It was a typical day at our counseling office when I got her phone call. Even though several years have passed, I can still hear the intense distress in the voice. Immediately after I answered the phone, the woman said, “Hello. Please don’t bull*hit me. Do you know what you’re doing?”
Given her abrupt disposition, another therapist may have dismissed the woman that day.
But I knew the voice well—that of a mother of a child with reactive attachment disorder. Most people, including clinicians and parents, don’t recognize reactive attachment disorder symptoms. Therefore, the disorder is often misdiagnosed and mistreated. So parents of these children feel lost, defensive, and overwhelmed after months of ineffective help.
Although the woman didn’t yet know the name of her child’s disorder, she knew something was very wrong. She was scared for the safety of herself and her family. She was defensive after so many professionals promised to help, only to judge her. She was heartbroken that her dreams of adoption did not match her family’s reality.
Her son’s well-meaning therapist had the best intentions. But the clinician was treating for an oppositional defiant disorder rather than reactive attachment disorder. She told the mother to use behavior modification techniques with her son—traditional parenting tactics such as time-outs for talking back or sticker charts to reward finishing chores. But things were getting worse by the day.
Yes, to use the wrong treatment makes matters worse for any ailment. Crutches won’t help a wound that needs stitches. Likewise, to treat reactive attachment disorder like attention deficit disorder, autism, oppositional defiant disorder, or intermittent explosive disorder won’t help the child.
Admittedly, many other disorders mimic reactive attachment disorder symptoms. That said, it’s vital to know how to decipher them.
Whether you’re a parent or fellow therapist, consider the following in children with reported behavioral issues (“reported” is a keyword as children with reactive attachment disorder don’t often behave the same ways with other adults as they do with their parents).
4 simple ways to spot reactive attachment disorder symptoms:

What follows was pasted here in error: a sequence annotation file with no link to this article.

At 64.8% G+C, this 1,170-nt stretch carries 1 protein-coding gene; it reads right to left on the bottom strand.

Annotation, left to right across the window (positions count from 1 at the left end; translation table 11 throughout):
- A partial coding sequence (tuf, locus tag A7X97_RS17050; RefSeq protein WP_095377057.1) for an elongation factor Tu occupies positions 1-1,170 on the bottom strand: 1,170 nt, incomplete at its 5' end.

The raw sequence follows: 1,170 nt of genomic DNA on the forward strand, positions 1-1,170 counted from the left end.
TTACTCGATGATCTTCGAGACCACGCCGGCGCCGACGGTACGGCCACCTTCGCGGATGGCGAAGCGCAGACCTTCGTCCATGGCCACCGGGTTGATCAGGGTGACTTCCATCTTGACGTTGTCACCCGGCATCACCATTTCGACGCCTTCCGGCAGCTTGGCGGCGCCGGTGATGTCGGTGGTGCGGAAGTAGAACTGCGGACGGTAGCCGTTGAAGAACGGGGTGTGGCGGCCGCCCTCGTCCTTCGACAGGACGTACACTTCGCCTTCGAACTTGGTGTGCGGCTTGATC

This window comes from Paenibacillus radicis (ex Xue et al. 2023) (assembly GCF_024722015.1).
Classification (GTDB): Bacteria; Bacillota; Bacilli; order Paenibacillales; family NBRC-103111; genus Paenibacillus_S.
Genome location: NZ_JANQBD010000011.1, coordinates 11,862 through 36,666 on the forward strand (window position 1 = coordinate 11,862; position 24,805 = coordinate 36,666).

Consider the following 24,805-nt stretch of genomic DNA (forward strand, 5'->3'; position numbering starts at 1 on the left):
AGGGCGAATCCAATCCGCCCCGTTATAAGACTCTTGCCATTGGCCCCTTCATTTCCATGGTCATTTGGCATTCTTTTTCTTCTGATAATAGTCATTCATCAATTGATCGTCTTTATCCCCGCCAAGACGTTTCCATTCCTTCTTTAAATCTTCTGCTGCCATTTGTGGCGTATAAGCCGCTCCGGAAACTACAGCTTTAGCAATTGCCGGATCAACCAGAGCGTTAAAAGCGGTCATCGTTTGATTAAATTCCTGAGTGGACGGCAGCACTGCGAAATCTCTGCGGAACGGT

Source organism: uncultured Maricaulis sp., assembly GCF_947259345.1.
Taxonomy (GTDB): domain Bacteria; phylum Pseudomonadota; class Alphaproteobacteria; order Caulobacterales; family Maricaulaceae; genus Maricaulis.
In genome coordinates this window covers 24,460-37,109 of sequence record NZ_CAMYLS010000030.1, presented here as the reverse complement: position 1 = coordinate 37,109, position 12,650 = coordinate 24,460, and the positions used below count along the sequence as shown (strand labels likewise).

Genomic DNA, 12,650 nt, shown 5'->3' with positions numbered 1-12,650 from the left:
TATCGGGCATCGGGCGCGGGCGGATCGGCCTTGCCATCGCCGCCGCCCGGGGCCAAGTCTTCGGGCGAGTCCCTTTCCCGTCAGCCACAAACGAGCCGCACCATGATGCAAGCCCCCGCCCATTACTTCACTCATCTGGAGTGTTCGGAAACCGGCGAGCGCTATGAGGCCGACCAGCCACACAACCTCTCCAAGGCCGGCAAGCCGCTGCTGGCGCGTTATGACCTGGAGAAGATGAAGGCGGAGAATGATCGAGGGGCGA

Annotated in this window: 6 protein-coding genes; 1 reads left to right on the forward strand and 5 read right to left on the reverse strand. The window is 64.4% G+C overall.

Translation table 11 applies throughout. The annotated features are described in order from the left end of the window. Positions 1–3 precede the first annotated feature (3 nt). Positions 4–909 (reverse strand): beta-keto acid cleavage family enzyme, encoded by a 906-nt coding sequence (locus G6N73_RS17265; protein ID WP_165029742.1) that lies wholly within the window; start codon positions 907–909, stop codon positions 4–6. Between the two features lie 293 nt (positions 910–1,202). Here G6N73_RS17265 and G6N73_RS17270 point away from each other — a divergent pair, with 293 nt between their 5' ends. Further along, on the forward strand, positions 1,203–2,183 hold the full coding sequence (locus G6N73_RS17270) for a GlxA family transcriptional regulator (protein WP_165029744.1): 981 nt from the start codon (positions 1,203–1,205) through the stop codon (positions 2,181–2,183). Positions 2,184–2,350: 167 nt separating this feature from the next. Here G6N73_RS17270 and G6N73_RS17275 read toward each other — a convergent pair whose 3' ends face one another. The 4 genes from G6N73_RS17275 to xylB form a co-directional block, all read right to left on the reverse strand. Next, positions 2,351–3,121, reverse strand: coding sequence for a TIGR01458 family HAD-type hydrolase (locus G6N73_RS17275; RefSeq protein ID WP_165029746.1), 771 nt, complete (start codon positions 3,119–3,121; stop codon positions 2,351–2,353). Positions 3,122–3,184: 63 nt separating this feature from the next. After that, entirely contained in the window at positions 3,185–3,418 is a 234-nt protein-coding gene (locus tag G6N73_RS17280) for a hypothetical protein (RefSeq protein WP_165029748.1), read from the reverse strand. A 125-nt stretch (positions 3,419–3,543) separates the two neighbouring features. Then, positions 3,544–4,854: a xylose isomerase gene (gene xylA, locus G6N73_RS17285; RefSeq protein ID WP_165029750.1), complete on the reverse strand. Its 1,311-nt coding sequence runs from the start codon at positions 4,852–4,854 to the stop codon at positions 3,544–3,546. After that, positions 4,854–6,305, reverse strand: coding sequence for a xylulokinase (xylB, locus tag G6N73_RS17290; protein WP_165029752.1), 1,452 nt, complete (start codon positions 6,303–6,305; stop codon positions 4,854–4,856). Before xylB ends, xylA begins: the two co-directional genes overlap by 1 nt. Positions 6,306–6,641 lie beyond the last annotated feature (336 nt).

1. Is there a chance that the child experienced early physical or emotional neglect or abuse?
According to the Diagnostic and Statistical Manual of Mental Disorders, 5th Edition: DSM-5, reactive attachment disorder is a stress-related and emotional disorder that can only be caused by neglect or abuse during childhood. Let this be your first red flag. As you do, realize that you may not know the full history of the child so you may need to make an educated guess. Social services do not always fully disclose the history of foster care children, for example.
2. Does the child rarely go to his or her primary caregiver during emotionally difficult times?
A child with reactive attachment disorder avoids and denies comfort from his or her primary caregiver, perhaps with difficult or aggressive behavior.
3. Is there a social and emotional disturbance in the child’s interaction with a primary caregiver or peers?
You may notice that the child is not socially or emotionally engaged during a time of play (or is bossy or mean). He or she may provide limited positive reciprocation during playtime with other children. Or perhaps the child has episodes of unexplained frustrations or crabbiness, sadness, or fearfulness even during non-threatening interaction with an adult caregiver or peers.
4. Has the child experienced a pattern of insufficient care?
One of the six risk factors of an attachment disorder is repeated changes in primary caregivers. Even at a young age, many transitions in foster care homes can break trust in the attachment. Other circumstances that create an attachment disorder is when caregivers do not meet a child’s basic needs. For example, perhaps the child lived in an orphanage and regularly cried alone for hours at a time.
If you believe your child or client has reactive attachment disorder symptoms, seek an accurate diagnosis for greater efficacy and treatment planning immediately. “In my 15 years of practice, my experience has been that psychological evaluations can play a pivotal role in the treatment of children struggling with attachment issues,” said Dr. Bruce Grant, psychologist, and CEO at Discovery Counseling and Assessment Center in Sharpsburg Georgia. “A good psychological is a snapshot of a child's emotional, cognitive, relational, and behavioral functioning. It can give parents and treatment providers a look into what is driving a child's behaviors and get everyone on the same page.”
To correctly recognize reactive attachment disorder symptoms does not offer promise. But it does give greater hope for effective help. And parents and their children deserve that chance, at the least.
As a licensed professional counselor and certified Theraplay practitioner, Julie Fox Evans is a child and family therapist who helps children build and enhance attachment, self-esteem, trust in others, and joyful engagement. Trained in trust-based relational intervention, she does so for children from “hard places” specifically. Julie performs comprehensive child and family assessments and is certified in eye movement desensitization reprocessing, an eight-phase protocol that assists individuals in reprocessing their traumatic experiences. Julie’s passion is to assist those who are in difficult places so that life enrichment and resolution is more achievable. She practices at Discovery Counseling and Assessment Center in Sharpsburg, Georgia.